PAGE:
While some 12th-century women did wield a lot of power, they always did so on behalf of male relatives. For example, nobody made a fuss about Matilda ruling Italy because she was acting as a regent for her husband. Her authority was contained within male power structures. But many men simply couldn’t cope with the idea that a woman might wish to wield power on her own behalf – or might be capable of doing so. Matilda’s claim to the throne was not that she wanted to be a regent or a consort, it was that she was the legitimate heir in her own right. Interestingly, the meaning of the word ‘queen’ at the time didn’t even apply to ruling monarchs – it meant the wife of the king. So, in the eyes of many, Matilda wasn’t trying to become England’s queen, but its female king.

How did this impact on Matilda’s chances of taking the English throne?

Very significantly. As her campaign went on, she was criticised more and more in explicitly gendered ways. In 1141, just as Matilda was about to be crowned monarch of England, she was condemned for arranging things according to her own will, for not listening to her advisors and for beginning to walk and talk with authority. If she were a man, all of these criticisms would have sounded more like compliments.

The way to be an effective king in the 12th century was to be an authority figure. Being all wishy-washy was a sure path to disaster. This meant that Matilda was faced with an almost impossible dilemma: as soon as she acted like an authoritarian, she was criticised for not being womanly enough. But if she passively sat around with her embroidery being guided by her advisors, that would have been used as evidence that she was not tough enough to rule.

In a great feat of self-awareness, Matilda eventually realised she was never going to sit on the throne of England herself – in the mid-12th century, the concept of a woman wielding authority on her own behalf was just too bizarre. So she changed tack, and declared that she was fighting on behalf of her son Henry, an ambition that was deemed much more palatable.

The civil war ended with a settlement that named Henry as Stephen’s heir. Was that a victory, or a concession?

A bit of both. On the one hand, ensuring that the person who would succeed Stephen was her son, and not Stephen’s, was a triumph. But the actual treaty was essentially a legal fudge in which Stephen adopted Henry as his son. This was a slap in the face for Matilda. After all her years of fighting to put her son on the throne, when Henry finally became king it was because he was ‘Stephen’s son’. Honestly, if I were her, I’d have wanted to put my fist through a wall.

How politically influential was Matilda as queen mother?

Of all the roles Matilda took on throughout her life, I would say that it was as queen mother that she was able to wield power most effectively. At the time the 21-year-old Henry was crowned as king of England, he was already Duke of Normandy, Count of Anjou and Duke of Aquitaine. That was a vast geographical area to be in charge of, and he couldn’t possibly be in all of it at once. And so, Matilda acted as Duchess of Normandy. This was probably quite galling in some respects: she spent years trying to be recognised as queen of England and Duchess of Normandy in her own right, and now she was ruling it, but only on behalf of her son. But she was very, very good at it. Twelfth-century Normandy could be a difficult place, with barons starting private wars and the threat of France encroaching at the borders. But Matilda kept everything in hand.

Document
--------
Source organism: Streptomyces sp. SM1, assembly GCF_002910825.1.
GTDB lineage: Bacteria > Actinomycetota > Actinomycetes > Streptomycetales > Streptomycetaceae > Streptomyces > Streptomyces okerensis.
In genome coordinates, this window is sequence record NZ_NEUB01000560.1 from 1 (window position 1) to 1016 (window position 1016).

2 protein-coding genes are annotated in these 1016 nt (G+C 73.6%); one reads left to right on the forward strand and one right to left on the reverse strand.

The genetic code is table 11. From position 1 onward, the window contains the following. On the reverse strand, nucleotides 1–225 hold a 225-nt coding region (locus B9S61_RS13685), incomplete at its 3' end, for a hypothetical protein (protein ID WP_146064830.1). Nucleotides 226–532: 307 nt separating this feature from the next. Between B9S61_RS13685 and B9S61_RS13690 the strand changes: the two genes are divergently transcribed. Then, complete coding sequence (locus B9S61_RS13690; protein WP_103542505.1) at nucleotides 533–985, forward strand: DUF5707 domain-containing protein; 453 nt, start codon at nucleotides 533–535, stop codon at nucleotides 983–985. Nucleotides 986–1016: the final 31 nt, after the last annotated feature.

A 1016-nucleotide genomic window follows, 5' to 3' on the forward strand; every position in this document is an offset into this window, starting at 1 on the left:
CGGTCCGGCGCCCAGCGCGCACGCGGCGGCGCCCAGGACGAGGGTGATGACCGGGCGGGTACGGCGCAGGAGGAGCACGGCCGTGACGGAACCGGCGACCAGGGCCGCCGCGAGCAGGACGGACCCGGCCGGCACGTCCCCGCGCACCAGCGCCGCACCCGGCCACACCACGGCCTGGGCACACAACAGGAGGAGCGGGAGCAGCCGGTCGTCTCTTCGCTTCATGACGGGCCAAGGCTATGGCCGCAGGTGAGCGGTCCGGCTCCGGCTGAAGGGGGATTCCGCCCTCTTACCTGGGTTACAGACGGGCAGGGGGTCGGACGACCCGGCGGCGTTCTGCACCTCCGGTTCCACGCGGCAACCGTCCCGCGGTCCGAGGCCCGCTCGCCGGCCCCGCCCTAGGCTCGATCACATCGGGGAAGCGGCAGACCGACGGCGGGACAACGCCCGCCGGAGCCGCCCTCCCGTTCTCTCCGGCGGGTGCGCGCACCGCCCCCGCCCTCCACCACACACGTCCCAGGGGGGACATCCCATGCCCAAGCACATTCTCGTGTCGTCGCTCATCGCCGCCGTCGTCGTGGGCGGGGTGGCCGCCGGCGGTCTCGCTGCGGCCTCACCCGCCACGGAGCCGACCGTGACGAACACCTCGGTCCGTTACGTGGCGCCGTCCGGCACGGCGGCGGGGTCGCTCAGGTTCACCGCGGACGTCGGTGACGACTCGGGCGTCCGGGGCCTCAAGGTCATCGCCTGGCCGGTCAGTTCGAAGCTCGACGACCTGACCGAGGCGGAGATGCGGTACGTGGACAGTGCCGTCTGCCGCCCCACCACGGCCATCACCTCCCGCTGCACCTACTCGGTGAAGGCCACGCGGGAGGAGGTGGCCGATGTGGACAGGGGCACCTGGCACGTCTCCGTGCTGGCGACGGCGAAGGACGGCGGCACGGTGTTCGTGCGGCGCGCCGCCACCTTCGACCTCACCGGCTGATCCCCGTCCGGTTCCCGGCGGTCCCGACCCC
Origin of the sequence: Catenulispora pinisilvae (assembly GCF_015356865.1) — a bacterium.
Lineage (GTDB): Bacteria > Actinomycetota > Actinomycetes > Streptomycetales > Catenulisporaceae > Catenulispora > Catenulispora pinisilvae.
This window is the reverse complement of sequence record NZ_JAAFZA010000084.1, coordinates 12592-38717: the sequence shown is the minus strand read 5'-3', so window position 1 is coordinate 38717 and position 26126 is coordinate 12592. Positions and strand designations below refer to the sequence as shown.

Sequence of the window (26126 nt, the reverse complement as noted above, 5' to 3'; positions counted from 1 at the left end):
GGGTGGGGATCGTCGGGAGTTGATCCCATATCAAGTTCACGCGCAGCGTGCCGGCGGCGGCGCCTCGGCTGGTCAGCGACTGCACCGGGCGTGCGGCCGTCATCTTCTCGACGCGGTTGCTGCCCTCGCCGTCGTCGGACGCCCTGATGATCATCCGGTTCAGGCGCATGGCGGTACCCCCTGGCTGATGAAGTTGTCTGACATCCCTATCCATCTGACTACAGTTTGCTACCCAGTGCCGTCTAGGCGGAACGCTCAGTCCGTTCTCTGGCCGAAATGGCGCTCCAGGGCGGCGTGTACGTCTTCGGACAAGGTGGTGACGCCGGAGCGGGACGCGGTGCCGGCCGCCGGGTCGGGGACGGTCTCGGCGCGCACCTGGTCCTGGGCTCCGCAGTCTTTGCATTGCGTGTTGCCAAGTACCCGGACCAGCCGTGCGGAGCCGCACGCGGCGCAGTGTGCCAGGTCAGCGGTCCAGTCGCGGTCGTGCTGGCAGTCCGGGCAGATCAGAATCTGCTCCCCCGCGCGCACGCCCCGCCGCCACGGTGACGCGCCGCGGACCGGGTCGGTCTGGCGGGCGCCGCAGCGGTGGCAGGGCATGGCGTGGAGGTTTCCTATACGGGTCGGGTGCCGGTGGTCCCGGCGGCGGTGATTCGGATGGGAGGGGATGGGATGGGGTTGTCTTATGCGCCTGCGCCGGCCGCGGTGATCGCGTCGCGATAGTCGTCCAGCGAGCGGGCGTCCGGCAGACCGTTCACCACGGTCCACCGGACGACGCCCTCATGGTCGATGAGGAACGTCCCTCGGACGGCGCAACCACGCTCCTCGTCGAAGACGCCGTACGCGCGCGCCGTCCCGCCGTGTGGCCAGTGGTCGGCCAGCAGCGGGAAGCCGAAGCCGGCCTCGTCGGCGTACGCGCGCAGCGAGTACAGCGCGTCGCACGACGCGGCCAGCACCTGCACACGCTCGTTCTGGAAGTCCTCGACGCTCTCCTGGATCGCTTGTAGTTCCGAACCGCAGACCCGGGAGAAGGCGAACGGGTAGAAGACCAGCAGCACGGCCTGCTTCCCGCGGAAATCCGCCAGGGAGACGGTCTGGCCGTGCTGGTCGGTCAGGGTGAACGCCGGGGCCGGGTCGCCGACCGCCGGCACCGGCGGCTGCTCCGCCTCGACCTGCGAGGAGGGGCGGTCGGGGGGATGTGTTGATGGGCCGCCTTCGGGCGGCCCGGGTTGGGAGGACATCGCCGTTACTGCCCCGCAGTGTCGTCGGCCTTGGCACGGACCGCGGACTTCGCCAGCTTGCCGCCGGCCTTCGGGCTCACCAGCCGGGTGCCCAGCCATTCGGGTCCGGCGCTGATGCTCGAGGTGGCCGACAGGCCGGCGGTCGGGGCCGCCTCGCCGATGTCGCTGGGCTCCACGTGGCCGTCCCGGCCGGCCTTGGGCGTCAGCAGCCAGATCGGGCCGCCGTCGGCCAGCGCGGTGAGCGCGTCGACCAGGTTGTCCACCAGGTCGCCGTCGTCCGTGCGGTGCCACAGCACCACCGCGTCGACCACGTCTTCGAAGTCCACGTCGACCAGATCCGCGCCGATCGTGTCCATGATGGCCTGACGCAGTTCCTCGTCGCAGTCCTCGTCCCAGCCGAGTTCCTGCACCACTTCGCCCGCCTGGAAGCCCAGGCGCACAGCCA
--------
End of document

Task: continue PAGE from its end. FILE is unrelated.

She had a great deal of influence on her son and was a very sound advisor. For example, she persuaded Henry not to invade Ireland, because she believed he would be spreading himself far too thinly. That was definitely a good move. She also advised him against appointing his friend Thomas Becket as the archbishop of Canterbury. Considering how things turned out, he really should have listened to his mother.

How should history remember Matilda?

Over the years, the narrative has developed that Matilda came very close to taking the throne before she was revealed to be haughty, arrogant and unsuitable for the task, and that England was saved from the prospect of having a terrible woman in charge. But that doesn’t sound right to me – crucially, I think that a lot of the descriptions of Matilda have got it wrong, specifically because she was a woman. Medieval chroniclers were generally clerical men who didn’t come into contact with many women. They were up in arms about the idea of a woman demanding power in her own right.

But although Matilda may not have achieved all her aims – and never managed to wear the English crown herself – she was able to hold on to her authority. Her legacy as a matriarch clearly inspired later generations, most notably her daughter-in-law Eleanor of Aquitaine. She also set a precedent that the crown could be passed through a female line, which would have significant consequences later on.

There aren’t many unsuccessful claimants to the throne of England who have died peacefully in their beds in old age, while still being recognised as a senior stateswoman of Europe. That’s one hell of an achievement.

Catherine Hanley is a medieval historian, and author of fiction and non-fiction books, including Louis: The French Prince Who Invaded England (Yale, 2016), Give Up the Dead (The History Press, 2018) and Whited Sepulchres (The History Press, 2014).

Matilda: Empress, Queen, Warrior by Catherine Hanley (Yale University Press, 296 pages, £20) is available now.

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This article was first published in the March 2019 edition of BBC History Magazine